What Is A Similarity Between The Salt And Start Agreements

1. Each contracting party undertakes not to start building additional fixed launchers of the ICBM. A clause in the treaty required both countries to limit the number of areas of intervention protected by an anti-ballistic missile (ABM) system to one. The idea of this system was that it would prevent competition in the application of the ABM between the United States and the Soviet Union. The Soviet Union had set up such a system around Moscow in 1966 and the United States announced in 1967 a protection program of 12 ICBM sites. After 1968, the Soviet Union tested an SS-9 missile system, also known as the R-36 missile. [4] A two-tiered Moscow ABM system continues to be used. The United States has built only one ABM site to protect a minuteman base in North Dakota, where the “Safeguard” program was implemented. This base was increasingly vulnerable to attacks by Soviet ICBMs due to advances in Soviet missile technology. Negotiations continued from November 17, 1969 to May 1972, in a series of meetings that began in Helsinki, with the U.S. delegation led by Gerard C. Smith, Director of the Arms Control and Disarmament Agency. The following meetings took place between Vienna and Helsinki.

After a long deadlock, the first results of SALT I arrived in May 1971, when an agreement was reached on the ABM systems. Further talks ended negotiations on 26 May 1972 in Moscow, when Richard Nixon and Leonid Brezhnev signed both the Anti-Ballistic Missile Treaty and the Interim Agreement between the United States of America and the Union of Soviet Socialist Republics on certain measures to limit strategic offensive weapons. [5] SALT I is the usual name of the Strategic Arms Limitation Talks Agreement signed on May 26, 1972. SALT I froze the number of strategic ballistic missile launchers at existing levels and proposed the addition of new submarine missile launchers (LBMs) only after the same number of older intercontinental missiles (ICBMs) and SLBM launchers were dismantled. [2] SALT I also limited land-based ICBMs from the northeastern border of the continental United States to the northwest border of the continental USSR. [3] In addition, SALT I has limited to 50 the number of SLBM-compatible submarines that can be operated by NATO and the United States, with a maximum of 800 SLBM launchers between them. If the United States or NATO increased this figure, the USSR could respond by increasing its arsenal by the same amount. The SALT II negotiations were opened at the end of 1972 and lasted seven years.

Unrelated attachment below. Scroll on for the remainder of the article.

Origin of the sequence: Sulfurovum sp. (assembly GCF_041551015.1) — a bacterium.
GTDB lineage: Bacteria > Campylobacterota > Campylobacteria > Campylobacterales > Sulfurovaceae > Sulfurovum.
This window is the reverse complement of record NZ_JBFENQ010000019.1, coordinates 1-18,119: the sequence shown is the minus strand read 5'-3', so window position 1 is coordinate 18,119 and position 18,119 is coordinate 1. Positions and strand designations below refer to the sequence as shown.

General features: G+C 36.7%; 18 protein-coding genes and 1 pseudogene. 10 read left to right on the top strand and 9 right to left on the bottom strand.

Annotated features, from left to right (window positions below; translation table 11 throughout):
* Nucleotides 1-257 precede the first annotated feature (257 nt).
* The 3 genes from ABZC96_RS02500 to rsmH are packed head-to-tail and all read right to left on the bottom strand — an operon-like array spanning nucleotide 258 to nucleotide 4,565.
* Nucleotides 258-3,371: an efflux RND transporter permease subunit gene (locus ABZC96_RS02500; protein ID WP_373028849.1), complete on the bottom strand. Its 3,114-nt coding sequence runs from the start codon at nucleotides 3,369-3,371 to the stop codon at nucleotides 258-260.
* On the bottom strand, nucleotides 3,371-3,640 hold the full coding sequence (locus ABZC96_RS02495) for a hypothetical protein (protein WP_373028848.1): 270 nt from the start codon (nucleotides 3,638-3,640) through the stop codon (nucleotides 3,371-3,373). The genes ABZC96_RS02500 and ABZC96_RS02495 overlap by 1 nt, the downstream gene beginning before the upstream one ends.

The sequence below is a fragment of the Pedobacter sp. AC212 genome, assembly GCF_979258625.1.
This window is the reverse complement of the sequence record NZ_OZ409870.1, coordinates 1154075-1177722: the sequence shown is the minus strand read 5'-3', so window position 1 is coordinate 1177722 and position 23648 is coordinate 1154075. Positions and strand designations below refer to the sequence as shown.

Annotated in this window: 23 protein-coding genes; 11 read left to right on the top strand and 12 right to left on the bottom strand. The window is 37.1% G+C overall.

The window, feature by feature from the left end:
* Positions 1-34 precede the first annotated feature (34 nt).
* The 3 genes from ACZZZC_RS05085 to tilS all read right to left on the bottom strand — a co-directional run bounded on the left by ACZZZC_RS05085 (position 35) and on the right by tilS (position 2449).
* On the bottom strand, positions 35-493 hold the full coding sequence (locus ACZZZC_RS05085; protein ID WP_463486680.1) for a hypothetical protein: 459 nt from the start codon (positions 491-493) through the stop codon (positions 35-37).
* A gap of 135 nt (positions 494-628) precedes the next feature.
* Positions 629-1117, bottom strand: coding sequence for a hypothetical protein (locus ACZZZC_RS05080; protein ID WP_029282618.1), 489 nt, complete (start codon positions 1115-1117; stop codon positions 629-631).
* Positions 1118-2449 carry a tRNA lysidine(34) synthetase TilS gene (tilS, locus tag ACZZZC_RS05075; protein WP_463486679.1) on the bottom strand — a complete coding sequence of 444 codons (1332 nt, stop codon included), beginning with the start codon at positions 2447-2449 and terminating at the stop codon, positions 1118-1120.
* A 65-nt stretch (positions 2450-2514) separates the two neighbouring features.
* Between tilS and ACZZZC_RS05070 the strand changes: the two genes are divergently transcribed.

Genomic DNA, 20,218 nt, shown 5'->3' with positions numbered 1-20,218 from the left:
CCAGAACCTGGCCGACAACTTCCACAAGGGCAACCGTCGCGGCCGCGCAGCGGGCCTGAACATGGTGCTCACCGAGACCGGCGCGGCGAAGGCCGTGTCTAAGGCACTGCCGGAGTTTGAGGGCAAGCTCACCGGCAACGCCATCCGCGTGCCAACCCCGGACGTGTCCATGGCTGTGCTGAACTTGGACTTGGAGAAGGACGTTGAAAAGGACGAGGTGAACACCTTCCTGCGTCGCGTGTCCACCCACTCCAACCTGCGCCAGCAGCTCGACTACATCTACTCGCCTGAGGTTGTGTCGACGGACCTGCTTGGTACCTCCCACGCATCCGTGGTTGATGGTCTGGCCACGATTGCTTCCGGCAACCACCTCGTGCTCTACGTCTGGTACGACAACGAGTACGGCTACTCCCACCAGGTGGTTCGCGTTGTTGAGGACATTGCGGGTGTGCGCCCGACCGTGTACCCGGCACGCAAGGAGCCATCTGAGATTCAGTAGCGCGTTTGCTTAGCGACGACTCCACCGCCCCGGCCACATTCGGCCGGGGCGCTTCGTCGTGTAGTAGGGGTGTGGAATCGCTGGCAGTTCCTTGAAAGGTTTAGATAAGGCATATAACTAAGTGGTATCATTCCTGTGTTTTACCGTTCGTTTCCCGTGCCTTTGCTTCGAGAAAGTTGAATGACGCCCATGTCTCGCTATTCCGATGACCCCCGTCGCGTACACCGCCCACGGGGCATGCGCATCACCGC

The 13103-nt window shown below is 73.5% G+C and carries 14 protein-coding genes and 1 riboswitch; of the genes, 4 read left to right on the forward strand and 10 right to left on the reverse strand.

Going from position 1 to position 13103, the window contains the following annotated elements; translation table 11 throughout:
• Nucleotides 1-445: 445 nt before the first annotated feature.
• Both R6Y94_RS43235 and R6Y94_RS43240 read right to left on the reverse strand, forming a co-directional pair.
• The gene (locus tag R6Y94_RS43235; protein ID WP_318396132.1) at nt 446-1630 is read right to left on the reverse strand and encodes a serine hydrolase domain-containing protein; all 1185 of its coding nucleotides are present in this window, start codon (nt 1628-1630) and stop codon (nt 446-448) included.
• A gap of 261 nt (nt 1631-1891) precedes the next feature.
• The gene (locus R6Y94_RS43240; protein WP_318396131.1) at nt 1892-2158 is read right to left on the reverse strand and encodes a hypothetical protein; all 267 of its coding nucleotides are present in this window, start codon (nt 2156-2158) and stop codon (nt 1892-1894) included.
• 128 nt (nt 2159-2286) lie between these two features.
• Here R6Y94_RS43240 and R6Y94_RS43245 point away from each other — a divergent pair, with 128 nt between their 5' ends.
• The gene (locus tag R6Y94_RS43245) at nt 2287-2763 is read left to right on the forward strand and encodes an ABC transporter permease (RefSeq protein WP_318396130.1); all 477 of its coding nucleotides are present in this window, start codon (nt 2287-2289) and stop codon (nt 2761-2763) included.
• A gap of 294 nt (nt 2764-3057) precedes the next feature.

A fundamental problem in these negotiations was the asymmetry between the strategic forces of the two countries, as the USSR had concentrated on missiles equipped with large warheads, while the United States had developed smaller missiles with greater precision. Questions were also raised about new technologies in development, definition questions and verification methods. The contracting parties agreed not to begin the construction of additional intercontinental missile launchers (ICBMs) after 1 July 1972 (Article I); The agreed Declaration A specified that fixed ground launchers under construction could be completed at the time of the signing of the agreement. The agreement required contracting parties not to convert older ground launchers or light launchers into ground launchers for heavy ICT types used after 1964 (Article II). The agreement also limited the number of ballistic missiles (SLBM) launched by modern submarines and ballistic missiles, among others, to submarines operational and under construction at the time of the signing of the agreement (Article III). In early 1975, delegations in Geneva resumed negotiations and worked on an agreement based on this general framework.